His accolades include (just to name few) – crucial part of Brasil’s 2002 World Cup Success; 2005 Confed Cup Victory for Brasil; 2 world player of year titles; 2 La Liga titles; 1 Champion’s League title; 3 time world-11 team.
His presence on these teams allowed Brasil and Barca to reach Olympian heights and helped Barca get to the level they are currently at right now.
Despite his form dipping the past four years, he was still quite dangerous for both AC Milan and Barcelona albeit at a more inconsistent level.
Well, there were quite a few great players during the past decade: Zidane, Xavi, Ronaldo (the Brazilian)… But in the end, the best player of the past decade has to be Lionel Messi.
The little Argentine has managed what none of those players did: at 23 many football experts already put him in the same word as Pelé and Maradona, widely considered as the best football players in history.
That said, even though I think it’s still too soon to compare Messi to Maradona, he’s certainly above anyone else who has played this decade.
The question is: if at 23 Messi is already considered by many pundits, fans and fellows players and managers as one of the best players of all-time, what will it be like when he reaches 25-27 (the age at which players usually peak)?
At this pace, Messi risks becoming the best player ever once he retires, eclipsing Pelé and his fellow countryman Maradona.
No player combines pace, skill and strength like Messi does. A strong header of the ball and an excellent reader of the game, he can legitimately claim to be the most complete player in world football.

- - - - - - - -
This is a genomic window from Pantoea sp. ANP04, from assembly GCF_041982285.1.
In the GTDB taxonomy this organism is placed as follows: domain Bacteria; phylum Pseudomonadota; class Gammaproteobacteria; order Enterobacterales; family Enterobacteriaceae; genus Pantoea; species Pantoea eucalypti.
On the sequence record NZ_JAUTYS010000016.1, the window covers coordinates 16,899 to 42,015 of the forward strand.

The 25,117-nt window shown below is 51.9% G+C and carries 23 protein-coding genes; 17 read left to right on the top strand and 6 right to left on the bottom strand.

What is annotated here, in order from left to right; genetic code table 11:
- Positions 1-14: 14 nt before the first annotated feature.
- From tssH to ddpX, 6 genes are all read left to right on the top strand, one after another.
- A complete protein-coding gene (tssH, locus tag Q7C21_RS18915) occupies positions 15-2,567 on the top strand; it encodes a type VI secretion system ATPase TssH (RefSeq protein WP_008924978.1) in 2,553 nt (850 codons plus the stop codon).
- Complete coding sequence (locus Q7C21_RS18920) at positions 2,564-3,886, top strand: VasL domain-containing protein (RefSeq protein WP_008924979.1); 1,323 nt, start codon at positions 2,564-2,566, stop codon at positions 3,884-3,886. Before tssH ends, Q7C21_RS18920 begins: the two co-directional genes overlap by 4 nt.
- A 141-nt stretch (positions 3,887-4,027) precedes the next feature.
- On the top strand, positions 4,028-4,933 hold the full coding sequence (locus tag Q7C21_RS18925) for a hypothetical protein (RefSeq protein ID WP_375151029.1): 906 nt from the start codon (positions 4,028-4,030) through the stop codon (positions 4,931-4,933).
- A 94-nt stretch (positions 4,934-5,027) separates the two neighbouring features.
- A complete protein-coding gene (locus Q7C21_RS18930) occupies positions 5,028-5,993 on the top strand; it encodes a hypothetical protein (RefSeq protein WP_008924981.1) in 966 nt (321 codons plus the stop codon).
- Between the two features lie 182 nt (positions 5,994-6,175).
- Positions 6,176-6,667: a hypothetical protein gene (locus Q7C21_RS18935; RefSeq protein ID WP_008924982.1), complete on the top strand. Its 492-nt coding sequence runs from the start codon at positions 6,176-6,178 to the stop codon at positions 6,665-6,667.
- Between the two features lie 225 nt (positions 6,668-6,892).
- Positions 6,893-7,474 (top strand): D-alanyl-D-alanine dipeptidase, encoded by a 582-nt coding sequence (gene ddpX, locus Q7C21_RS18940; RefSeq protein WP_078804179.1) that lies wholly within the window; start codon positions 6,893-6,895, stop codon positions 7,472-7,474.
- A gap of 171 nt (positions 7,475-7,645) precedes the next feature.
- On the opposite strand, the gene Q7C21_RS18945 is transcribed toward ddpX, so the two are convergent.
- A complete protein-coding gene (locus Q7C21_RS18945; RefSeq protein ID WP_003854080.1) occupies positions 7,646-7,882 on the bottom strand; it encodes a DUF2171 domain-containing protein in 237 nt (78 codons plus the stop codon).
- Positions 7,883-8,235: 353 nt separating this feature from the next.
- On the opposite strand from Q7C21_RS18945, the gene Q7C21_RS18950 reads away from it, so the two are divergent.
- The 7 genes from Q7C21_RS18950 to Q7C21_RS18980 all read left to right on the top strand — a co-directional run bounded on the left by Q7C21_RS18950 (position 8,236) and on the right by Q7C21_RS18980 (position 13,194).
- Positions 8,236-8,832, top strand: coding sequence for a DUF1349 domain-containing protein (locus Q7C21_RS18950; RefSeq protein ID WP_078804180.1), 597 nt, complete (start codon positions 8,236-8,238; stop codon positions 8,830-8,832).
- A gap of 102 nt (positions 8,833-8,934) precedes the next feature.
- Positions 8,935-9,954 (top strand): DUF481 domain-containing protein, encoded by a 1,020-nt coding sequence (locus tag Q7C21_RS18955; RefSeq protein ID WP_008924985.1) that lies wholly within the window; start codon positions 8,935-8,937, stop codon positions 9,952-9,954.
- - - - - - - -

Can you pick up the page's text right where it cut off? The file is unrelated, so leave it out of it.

He is also the most feared goalscorer in the world, even though he is not really a striker.
Playing on the wing and sometimes from a playmaking position, Messi scored an incredible 47 goals in 53 matches last season, to add to the 38 he had scored the season before.
He has been the Champions League top scorer for two seasons in a row. Besides, he’s the perfect team player (which is why he’s so great) and provides countless assists to his teammates.
He’s almost unstoppable and his presence alone causes havoc to the opposition.
There’s basically nothing that Messi can’t do in the football field. When he’s on his day, stopping him is a near-impossible mission.
The Argentine’s goal against Getafe in 2007 was certainly the best goal of this decade and a copy of Maradona’s goal of the century.
Right now, the only thing separating him from the likes of Pelé and Maradona is a World Cup title. He played well during the 2010 World Cup but was unable to lead Argentina to the title.
But he will have at least two more chances. In 2014, he’ll be 27, he will have peaked and he will be ready to lead his nation to World Cup glory.
It’s the only step left for Messi to take his rightful place as maybe the best football player in history. His raw talent and teamwork skills give us every reason to believe that he might do it.
It wasn’t an easy decision, but the Brazilian’s resume is just a touch more impressive than the Frenchman’s over the last decade.
During the aughts, Ronaldinho was named FIFA World Player of the Year twice (Henry twice finished second) and won the European Footballer of the Year and UEFA Club Footballer of the Year Awards (neither of which Henry won).
He was also on Brazil’s World Cup-winning side in 2002 and the Samba Kings’ Confederations Cup-winning team in 2005.
He won two La Liga titles with Barcelona and helped lead them to the Champions League crown in 2006, a game in which the Blaugrana beat Henry’s Arsenal side.
In terms of skill, they’re both ridiculously gifted … obviously. Henry is a gifted striker who can play as a playmaker and Ronaldinho is more of a playmaker who can score goals.